Conservatives, meanwhile, have a newfound awe for their old antagonists, which has started shading into some misplaced hyperbole. "California owes a colossal debt to… Hiram Johnson. He was the governor who put a recall provision in the state constitution in 1911," writes Fred Barnes in the current Weekly Standard.

Though surprising on the surface, neither of these reactions is entirely new, at least in California. The recall is only a more extreme case of what conservatives here have been doing for decades: turning the Progressives' direct democracy measures, like the initiative process, against the administrative state. And whatever populist nostrums they may regurgitate on the campaign trail, California's liberals have opposed all the most far-reaching and important ballot propositions, from Prop.13's cap on property taxes, to 209's repudiation of race preferences.

What both sides fail to appreciate fully is that California's fractured, dysfunctional government--which conservatives keep trying rein in through initiatives and now the recall--is itself one of the legacies of Progressivism. We may thank Hiram Johnson for giving us a cure (of sorts) for what's gone wrong in Sacramento, but we should also remember that he had a lot to do with spreading the disease in the first place. More importantly, few understand adequately how the Progressives' instrumental innovations derive from a theoretical understanding of government and human nature that stands foursquare against the constitutional republicanism of America's Founding Fathers.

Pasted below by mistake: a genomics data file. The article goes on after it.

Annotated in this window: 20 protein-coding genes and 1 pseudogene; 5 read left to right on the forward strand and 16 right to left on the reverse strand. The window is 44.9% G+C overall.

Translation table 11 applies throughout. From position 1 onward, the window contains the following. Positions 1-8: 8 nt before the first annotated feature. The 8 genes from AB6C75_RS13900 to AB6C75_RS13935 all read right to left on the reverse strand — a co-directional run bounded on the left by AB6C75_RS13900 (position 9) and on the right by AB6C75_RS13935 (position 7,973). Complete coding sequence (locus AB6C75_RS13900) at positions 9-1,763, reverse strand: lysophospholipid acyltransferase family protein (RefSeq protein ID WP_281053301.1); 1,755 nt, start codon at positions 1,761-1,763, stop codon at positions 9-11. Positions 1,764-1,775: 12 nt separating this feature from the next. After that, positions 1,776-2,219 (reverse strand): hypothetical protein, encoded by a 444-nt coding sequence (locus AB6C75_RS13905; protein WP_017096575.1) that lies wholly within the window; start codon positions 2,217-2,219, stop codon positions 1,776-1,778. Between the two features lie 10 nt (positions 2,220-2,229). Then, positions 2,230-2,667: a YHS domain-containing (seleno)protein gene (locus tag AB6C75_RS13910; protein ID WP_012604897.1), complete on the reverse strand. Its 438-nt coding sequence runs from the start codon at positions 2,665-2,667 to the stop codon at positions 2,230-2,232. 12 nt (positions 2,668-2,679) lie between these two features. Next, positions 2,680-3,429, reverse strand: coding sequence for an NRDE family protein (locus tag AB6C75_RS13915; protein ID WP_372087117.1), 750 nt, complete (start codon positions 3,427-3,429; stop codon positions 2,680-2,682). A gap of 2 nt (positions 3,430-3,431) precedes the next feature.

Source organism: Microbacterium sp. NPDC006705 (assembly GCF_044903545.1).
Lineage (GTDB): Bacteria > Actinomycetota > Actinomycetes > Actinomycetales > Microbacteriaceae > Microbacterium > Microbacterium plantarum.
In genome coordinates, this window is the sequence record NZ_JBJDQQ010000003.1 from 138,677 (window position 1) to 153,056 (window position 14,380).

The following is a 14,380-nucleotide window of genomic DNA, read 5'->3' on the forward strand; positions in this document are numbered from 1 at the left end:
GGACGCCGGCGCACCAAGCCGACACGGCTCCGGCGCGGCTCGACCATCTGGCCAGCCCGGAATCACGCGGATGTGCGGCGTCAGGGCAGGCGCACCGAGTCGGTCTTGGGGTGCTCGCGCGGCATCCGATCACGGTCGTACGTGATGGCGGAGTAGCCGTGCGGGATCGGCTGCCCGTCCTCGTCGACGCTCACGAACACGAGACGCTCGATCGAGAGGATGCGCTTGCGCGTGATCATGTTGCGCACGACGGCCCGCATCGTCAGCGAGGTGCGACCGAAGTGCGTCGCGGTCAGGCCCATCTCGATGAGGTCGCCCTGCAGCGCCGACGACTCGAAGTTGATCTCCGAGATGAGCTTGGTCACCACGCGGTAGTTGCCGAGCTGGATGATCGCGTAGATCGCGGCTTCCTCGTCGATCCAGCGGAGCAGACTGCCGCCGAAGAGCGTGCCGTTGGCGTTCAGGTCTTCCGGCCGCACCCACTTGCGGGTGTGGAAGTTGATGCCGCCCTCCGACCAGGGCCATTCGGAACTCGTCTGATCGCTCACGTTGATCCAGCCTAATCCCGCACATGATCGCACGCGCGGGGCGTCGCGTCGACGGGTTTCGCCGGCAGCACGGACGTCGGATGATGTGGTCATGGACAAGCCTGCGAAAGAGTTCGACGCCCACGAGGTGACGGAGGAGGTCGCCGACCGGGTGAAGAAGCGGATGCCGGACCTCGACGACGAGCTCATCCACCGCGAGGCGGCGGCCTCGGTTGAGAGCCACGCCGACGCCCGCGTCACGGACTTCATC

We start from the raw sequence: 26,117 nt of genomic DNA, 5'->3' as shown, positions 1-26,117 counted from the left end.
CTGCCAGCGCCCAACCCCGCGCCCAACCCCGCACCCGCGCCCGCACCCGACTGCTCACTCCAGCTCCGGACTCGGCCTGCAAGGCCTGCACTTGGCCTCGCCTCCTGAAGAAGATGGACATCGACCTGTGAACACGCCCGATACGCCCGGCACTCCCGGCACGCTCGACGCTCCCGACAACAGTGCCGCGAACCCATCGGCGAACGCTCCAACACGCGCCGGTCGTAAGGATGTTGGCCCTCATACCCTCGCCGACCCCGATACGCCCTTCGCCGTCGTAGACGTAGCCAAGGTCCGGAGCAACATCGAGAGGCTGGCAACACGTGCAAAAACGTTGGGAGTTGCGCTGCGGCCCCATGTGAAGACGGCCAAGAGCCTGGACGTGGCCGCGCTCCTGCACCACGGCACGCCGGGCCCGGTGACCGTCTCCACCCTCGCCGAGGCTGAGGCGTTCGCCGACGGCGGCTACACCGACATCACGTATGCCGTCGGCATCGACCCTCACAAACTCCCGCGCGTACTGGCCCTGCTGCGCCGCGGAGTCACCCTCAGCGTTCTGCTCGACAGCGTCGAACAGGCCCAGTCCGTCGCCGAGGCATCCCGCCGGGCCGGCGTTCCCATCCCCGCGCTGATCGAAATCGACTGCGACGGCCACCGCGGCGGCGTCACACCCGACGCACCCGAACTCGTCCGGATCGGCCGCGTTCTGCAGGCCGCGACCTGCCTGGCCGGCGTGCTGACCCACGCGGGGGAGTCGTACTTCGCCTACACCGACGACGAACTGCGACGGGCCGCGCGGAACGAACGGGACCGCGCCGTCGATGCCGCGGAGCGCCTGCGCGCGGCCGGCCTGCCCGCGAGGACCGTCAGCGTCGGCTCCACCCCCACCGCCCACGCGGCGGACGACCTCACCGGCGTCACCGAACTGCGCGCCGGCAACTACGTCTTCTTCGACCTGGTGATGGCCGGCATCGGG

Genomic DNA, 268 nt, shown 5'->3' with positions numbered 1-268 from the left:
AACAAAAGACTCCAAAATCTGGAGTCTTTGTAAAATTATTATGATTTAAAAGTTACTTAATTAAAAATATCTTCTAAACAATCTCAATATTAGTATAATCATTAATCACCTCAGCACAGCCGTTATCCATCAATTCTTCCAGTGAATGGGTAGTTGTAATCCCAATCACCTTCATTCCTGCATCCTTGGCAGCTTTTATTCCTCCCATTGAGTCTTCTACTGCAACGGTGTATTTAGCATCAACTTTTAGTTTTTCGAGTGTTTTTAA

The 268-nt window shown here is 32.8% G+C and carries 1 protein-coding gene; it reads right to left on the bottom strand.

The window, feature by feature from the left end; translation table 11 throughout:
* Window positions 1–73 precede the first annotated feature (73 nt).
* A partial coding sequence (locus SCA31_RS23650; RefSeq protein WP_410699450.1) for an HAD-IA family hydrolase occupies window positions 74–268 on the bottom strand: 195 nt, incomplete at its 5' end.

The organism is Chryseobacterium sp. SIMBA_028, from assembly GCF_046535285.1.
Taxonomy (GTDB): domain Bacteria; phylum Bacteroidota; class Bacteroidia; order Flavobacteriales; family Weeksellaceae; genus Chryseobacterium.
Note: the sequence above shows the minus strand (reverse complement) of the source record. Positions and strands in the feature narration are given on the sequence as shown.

To explore what all of that means, the Claremont Institute will be sponsoring nine panels on "Progressivism and its Legacy" at the annual meeting of the American Political Science Association in Philadelphia next week. At the same meeting, our friends at The American Public Philosophy Institute will be addressing a very different, though not unrelated, question. As the Progressives sought to use social science to perfect or remake human nature in the political realm, modern biomedical research pursues a similar dubious effort through genetic manipulation. This vast and vital topic will be the subject of a debate between the distinguished political philosophers Robert George and Michael Sandel, "The Ethics of Cloning and Stem-Cell Research: The Embryo and Human Dignity," on Saturday morning.

Specific information on the panel locations will not, unfortunately, be available until the meeting begins. But visit www.apsanet.org to learn more about these and other panels.